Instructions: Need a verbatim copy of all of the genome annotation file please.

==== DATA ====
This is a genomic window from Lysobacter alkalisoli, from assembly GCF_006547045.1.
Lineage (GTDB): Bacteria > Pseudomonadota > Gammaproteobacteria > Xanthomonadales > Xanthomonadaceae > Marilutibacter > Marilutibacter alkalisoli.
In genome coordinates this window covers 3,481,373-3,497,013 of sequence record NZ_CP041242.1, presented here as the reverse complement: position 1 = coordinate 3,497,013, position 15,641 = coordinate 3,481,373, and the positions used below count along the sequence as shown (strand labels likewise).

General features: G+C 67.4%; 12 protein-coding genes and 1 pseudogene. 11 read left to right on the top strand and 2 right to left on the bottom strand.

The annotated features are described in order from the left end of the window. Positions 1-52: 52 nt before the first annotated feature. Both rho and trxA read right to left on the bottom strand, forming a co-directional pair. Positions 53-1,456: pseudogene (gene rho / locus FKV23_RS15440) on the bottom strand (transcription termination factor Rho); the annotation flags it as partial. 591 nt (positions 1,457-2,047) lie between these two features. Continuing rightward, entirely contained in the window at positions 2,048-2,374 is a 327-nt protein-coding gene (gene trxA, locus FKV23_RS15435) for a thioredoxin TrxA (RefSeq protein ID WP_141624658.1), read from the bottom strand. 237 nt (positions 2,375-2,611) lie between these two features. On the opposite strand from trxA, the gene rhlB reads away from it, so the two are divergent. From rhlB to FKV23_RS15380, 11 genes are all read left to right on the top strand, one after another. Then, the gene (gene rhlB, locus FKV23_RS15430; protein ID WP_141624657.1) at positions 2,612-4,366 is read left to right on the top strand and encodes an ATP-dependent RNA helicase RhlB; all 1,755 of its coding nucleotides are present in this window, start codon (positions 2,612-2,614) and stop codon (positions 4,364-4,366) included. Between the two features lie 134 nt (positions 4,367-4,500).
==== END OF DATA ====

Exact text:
This is a genomic window from Lysobacter alkalisoli, from assembly GCF_006547045.1.
Lineage (GTDB): Bacteria > Pseudomonadota > Gammaproteobacteria > Xanthomonadales > Xanthomonadaceae > Marilutibacter > Marilutibacter alkalisoli.
In genome coordinates this window covers 3,481,373-3,497,013 of sequence record NZ_CP041242.1, presented here as the reverse complement: position 1 = coordinate 3,497,013, position 15,641 = coordinate 3,481,373, and the positions used below count along the sequence as shown (strand labels likewise).

General features: G+C 67.4%; 12 protein-coding genes and 1 pseudogene. 11 read left to right on the top strand and 2 right to left on the bottom strand.

The annotated features are described in order from the left end of the window. Positions 1-52: 52 nt before the first annotated feature. Both rho and trxA read right to left on the bottom strand, forming a co-directional pair. Positions 53-1,456: pseudogene (gene rho / locus FKV23_RS15440) on the bottom strand (transcription termination factor Rho); the annotation flags it as partial. 591 nt (positions 1,457-2,047) lie between these two features. Continuing rightward, entirely contained in the window at positions 2,048-2,374 is a 327-nt protein-coding gene (gene trxA, locus FKV23_RS15435) for a thioredoxin TrxA (RefSeq protein ID WP_141624658.1), read from the bottom strand. 237 nt (positions 2,375-2,611) lie between these two features. On the opposite strand from trxA, the gene rhlB reads away from it, so the two are divergent. From rhlB to FKV23_RS15380, 11 genes are all read left to right on the top strand, one after another. Then, the gene (gene rhlB, locus FKV23_RS15430; protein ID WP_141624657.1) at positions 2,612-4,366 is read left to right on the top strand and encodes an ATP-dependent RNA helicase RhlB; all 1,755 of its coding nucleotides are present in this window, start codon (positions 2,612-2,614) and stop codon (positions 4,364-4,366) included. Between the two features lie 134 nt (positions 4,367-4,500).